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Our city deal was a devolution game-changer

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Now, I might be proved wrong, but after five years of banging at the gate of Fortress Whitehall, the country’s great cities may at last be getting a response.

For a stronger UK economy that is productive and isn’t as dependent on London, we need to use all our assets – and that means our cities.  

Back in 2012, Sheffield struck a city deal which marked a vital step towards creating a modern state that is fit for today’s local and global challenges.

Let’s be clear: compared with the powers available to global cities we compete with, there is still a long way to go. But with devolution at the top of the political agenda, it’s a good time to reflect on the deal which while piecemeal, was a game-changer in the devolution debate. Where Sheffield has gained new powers, we have used them wisely and delivered local results in a way Whitehall cannot.

More local control over the skills system was an absolute priority for me because the old Whitehall model was failing Sheffield’s people and businesses.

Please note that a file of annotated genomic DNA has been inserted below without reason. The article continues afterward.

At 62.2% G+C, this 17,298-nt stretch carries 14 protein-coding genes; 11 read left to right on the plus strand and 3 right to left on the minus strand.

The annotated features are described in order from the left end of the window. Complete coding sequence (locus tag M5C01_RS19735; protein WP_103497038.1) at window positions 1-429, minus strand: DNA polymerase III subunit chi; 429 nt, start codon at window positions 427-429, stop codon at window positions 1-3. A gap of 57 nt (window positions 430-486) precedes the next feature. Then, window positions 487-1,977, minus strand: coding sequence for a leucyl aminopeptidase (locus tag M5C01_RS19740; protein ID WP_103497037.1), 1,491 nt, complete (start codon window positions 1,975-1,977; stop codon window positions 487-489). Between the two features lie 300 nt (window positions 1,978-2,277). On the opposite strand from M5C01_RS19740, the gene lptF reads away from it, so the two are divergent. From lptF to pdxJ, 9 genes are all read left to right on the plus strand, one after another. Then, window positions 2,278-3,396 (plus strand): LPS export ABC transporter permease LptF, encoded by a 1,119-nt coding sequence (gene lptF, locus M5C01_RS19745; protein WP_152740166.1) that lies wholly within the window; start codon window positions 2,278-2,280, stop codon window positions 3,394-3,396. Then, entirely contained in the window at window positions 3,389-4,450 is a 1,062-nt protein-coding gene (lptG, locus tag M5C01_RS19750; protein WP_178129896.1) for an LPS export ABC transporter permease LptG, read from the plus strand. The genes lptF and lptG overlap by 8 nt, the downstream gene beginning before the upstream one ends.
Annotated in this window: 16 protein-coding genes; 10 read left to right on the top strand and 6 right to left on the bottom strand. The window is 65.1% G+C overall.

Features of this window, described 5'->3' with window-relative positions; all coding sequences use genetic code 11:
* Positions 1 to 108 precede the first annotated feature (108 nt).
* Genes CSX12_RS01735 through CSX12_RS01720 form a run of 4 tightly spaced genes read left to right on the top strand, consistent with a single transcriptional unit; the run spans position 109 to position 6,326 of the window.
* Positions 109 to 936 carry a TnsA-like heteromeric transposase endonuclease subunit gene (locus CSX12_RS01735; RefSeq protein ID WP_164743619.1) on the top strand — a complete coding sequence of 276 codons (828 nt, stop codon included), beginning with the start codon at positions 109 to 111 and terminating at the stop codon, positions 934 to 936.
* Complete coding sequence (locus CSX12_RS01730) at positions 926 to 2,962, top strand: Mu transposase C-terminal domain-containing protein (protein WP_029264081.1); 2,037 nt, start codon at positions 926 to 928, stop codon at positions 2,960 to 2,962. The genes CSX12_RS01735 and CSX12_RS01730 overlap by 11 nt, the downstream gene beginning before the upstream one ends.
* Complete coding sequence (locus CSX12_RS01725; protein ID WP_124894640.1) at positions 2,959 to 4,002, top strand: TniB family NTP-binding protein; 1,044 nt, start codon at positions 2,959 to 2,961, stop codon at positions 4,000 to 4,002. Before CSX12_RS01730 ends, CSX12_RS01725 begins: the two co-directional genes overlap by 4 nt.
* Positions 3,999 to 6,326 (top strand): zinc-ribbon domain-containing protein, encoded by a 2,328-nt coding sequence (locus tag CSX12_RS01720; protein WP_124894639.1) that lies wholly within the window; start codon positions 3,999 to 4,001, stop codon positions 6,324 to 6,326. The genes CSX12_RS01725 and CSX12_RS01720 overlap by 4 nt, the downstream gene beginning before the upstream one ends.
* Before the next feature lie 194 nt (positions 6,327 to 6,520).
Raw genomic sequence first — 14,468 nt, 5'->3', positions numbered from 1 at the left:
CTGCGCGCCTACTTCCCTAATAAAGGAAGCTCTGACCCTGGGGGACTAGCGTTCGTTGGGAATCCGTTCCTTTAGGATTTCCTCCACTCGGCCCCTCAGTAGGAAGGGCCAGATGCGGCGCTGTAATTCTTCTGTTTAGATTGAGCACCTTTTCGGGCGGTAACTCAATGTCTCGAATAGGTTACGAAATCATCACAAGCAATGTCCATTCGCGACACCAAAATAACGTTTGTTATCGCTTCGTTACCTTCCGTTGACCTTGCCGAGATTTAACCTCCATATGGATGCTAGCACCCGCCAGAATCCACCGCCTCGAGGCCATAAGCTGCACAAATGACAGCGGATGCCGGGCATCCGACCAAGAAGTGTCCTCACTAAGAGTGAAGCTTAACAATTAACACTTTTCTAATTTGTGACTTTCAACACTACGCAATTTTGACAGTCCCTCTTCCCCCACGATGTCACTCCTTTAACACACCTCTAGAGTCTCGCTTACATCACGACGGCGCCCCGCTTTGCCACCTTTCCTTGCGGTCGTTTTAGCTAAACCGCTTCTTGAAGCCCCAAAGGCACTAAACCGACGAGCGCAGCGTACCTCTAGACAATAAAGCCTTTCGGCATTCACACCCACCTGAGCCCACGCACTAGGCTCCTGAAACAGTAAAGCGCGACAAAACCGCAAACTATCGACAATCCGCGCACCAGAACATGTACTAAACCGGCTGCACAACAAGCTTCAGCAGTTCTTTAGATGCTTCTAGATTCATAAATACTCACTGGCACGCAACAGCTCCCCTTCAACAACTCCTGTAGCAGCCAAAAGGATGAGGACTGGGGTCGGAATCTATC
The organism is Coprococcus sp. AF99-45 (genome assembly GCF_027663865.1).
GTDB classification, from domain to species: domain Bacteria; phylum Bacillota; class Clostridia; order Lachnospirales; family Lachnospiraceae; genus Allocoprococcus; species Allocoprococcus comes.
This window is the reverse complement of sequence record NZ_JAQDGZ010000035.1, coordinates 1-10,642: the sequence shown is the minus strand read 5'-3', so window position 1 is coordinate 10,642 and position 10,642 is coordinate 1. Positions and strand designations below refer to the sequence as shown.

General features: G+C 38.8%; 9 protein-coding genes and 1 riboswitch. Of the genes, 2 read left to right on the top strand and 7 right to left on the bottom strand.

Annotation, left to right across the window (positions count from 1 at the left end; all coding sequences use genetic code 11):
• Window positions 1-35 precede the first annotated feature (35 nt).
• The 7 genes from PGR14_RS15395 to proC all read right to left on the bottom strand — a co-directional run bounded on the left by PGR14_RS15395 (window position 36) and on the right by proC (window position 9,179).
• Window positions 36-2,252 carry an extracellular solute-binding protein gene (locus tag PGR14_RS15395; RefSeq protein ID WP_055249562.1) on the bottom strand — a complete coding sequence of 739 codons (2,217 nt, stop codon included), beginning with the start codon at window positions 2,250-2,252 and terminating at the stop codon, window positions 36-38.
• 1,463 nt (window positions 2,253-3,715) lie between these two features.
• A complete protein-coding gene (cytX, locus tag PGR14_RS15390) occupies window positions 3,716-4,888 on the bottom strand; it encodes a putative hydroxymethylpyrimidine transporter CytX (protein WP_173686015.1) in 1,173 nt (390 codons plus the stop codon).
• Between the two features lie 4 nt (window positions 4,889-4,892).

The deal enabled Sheffield City Region to control £23.8m of skills investment. Since delivery started in 2013, we’ve created 1,948 additional apprenticeships and provided training to 1,151 employees, giving businesses the skills they need to grow.  

The businesses are predominantly SMEs, but they’ve backed the model with over £11.5m private investment in training and wages.

The skills deal was the foundation we built on in our growth deal and most recently in our devolution agreement. By 2017, we will have a completely locally designed skills system.

But it wasn’t just about skills. Successful cities need high-quality modern infrastructure to connect people to jobs, businesses to markets and cities to each other.  

The city deal meant we gained control over major transport funding. We prioritise investment on the schemes which have the greatest impact on the city region’s economy.  

With further funding secured in the growth deal, we can deliver our £600m infrastructure programme. The £280m first phase includes key transport schemes that will unlock development in Sheffield city centre and across the city region.

And there’s much more – like the UK’s first tram-train and our local growth hub, which will deliver the tailored business support and export expertise that businesses in the city region need to grow.

The city deal was only the first step. We need to go further and we’ve got a lot of catching up to do when you look at the success of cities elsewhere.  

Let’s not get too distracted by ‘powerhouses’ and governance models. Let’s give our cities the power to transform local services and local economies – it’s better for people, better for businesses and better for the UK.

Julie Dore (Lab), leader, Sheffield City Council

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